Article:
Performs an operation on a specified file.
HINSTANCE ShellExecuteA( HWND hwnd, LPCSTR lpOperation, LPCSTR lpFile, LPCSTR lpParameters, LPCSTR lpDirectory, INT nShowCmd );
A handle to the parent window used for displaying a UI or error messages. This value can be NULL if the operation is not associated with a window.
A pointer to a null-terminated string, referred to in this case as a verb, that specifies the action to be performed. The set of available verbs depends on the particular file or folder. Generally, the actions available from an object's shortcut menu are available verbs. The following verbs are commonly used:
Launches an editor and opens the document for editing. If lpFile is not a document file, the function will fail.
Explores a folder specified by lpFile.
Initiates a search beginning in the directory specified by lpDirectory.
Opens the item specified by the lpFile parameter. The item can be a file or folder.
Prints the file specified by lpFile. If lpFile is not a document file, the function fails.
Launches an application as Administrator. User Account Control (UAC) will prompt the user for consent to run the application elevated or enter the credentials of an administrator account used to run the application.
The default verb is used, if available. If not, the "open" verb is used. If neither verb is available, the system uses the first verb listed in the registry.
A pointer to a null-terminated string that specifies the file or object on which to execute the specified verb. To specify a Shell namespace object, pass the fully qualified parse name. Note that not all verbs are supported on all objects. For example, not all document types support the "print" verb. If a relative path is used for the lpDirectory parameter do not use a relative path for lpFile.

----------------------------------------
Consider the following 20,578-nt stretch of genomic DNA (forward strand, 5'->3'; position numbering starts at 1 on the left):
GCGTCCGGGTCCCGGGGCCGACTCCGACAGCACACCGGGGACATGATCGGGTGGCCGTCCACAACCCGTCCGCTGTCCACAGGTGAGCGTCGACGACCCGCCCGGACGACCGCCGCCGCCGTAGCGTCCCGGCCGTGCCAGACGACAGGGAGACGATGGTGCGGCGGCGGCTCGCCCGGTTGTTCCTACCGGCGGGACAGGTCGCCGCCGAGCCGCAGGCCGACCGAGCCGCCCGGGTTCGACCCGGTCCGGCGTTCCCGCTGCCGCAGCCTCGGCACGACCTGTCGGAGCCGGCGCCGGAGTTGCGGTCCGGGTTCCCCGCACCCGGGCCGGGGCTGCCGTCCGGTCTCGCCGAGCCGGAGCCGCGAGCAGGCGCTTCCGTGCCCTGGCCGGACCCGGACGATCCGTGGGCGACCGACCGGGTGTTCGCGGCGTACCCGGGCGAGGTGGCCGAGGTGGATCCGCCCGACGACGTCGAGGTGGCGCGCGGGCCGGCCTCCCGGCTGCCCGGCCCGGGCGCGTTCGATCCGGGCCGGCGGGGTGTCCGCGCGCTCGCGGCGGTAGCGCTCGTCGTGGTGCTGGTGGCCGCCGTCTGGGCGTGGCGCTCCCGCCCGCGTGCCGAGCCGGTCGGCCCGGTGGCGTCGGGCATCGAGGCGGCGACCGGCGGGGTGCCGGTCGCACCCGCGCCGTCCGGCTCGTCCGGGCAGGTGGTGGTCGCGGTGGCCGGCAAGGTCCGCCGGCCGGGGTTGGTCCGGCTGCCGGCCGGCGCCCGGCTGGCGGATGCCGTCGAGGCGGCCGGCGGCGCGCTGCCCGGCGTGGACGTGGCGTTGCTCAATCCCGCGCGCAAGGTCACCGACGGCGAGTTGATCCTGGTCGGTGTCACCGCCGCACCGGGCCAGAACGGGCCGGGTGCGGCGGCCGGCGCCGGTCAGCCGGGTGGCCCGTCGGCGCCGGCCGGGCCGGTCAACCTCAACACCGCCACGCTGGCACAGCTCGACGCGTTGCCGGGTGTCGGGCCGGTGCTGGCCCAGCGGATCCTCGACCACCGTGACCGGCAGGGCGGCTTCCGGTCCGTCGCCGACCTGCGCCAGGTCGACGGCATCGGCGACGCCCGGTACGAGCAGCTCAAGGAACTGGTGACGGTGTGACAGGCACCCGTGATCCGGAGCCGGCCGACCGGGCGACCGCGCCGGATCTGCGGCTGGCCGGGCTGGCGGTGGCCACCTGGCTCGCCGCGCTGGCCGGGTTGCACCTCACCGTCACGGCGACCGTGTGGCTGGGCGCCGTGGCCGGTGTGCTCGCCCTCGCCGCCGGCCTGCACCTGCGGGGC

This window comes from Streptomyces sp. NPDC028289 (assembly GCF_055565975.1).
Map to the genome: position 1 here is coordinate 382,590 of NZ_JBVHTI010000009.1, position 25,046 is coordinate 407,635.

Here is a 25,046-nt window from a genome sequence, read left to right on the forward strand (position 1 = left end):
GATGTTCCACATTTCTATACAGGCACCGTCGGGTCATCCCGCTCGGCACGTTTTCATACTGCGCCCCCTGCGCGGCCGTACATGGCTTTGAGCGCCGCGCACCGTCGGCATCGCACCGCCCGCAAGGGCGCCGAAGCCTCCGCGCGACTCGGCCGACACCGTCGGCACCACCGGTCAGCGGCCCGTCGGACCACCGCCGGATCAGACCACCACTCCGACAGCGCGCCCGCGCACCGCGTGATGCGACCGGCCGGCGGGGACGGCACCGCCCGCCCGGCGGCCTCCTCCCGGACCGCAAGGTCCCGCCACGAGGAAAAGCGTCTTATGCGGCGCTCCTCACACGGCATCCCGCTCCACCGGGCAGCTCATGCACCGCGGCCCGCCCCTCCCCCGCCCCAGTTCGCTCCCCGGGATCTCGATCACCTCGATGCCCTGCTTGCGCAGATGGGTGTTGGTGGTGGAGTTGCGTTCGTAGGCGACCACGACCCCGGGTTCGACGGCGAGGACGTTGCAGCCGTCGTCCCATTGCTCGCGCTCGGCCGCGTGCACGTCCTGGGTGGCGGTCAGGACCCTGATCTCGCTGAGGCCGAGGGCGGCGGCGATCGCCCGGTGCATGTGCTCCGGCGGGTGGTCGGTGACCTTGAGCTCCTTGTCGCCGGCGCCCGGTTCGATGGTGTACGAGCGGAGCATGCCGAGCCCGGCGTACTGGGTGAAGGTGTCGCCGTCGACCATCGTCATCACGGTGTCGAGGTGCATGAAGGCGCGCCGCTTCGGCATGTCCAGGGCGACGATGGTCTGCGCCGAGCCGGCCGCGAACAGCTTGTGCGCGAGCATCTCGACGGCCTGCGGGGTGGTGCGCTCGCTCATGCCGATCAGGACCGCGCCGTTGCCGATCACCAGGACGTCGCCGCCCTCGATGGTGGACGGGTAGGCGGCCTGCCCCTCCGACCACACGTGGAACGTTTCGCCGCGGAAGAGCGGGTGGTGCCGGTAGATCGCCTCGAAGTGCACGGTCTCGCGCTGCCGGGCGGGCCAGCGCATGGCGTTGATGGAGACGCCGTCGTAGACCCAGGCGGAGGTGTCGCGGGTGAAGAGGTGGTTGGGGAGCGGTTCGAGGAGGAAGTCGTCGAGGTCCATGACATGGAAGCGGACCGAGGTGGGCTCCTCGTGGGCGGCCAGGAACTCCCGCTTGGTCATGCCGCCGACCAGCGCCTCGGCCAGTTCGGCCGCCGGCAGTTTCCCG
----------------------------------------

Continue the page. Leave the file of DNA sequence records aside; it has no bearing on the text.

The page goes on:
If lpFile specifies an executable file, this parameter is a pointer to a null-terminated string that specifies the parameters to be passed to the application. The format of this string is determined by the verb that is to be invoked. If lpFile specifies a document file, lpParameters should be NULL.
A pointer to a null-terminated string that specifies the default (working) directory for the action. If this value is NULL, the current working directory is used. If a relative path is provided at lpFile, do not use a relative path for lpDirectory.
The flags that specify how an application is to be displayed when it is opened. If lpFile specifies a document file, the flag is simply passed to the associated application. It is up to the application to decide how to handle it. These values are defined in Winuser.h.
Hides the window and activates another window.
Maximizes the specified window.
Minimizes the specified window and activates the next top-level window in the z-order.
Activates and displays the window. If the window is minimized or maximized, Windows restores it to its original size and position. An application should specify this flag when restoring a minimized window.
Activates the window and displays it in its current size and position.
Sets the show state based on the SW_ flag specified in the STARTUPINFO structure passed to the CreateProcess function by the program that started the application. An application should call ShowWindow with this flag to set the initial show state of its main window.
Activates the window and displays it as a maximized window.
Activates the window and displays it as a minimized window.
Displays the window as a minimized window. The active window remains active.
Displays the window in its current state. The active window remains active.
Displays a window in its most recent size and position. The active window remains active.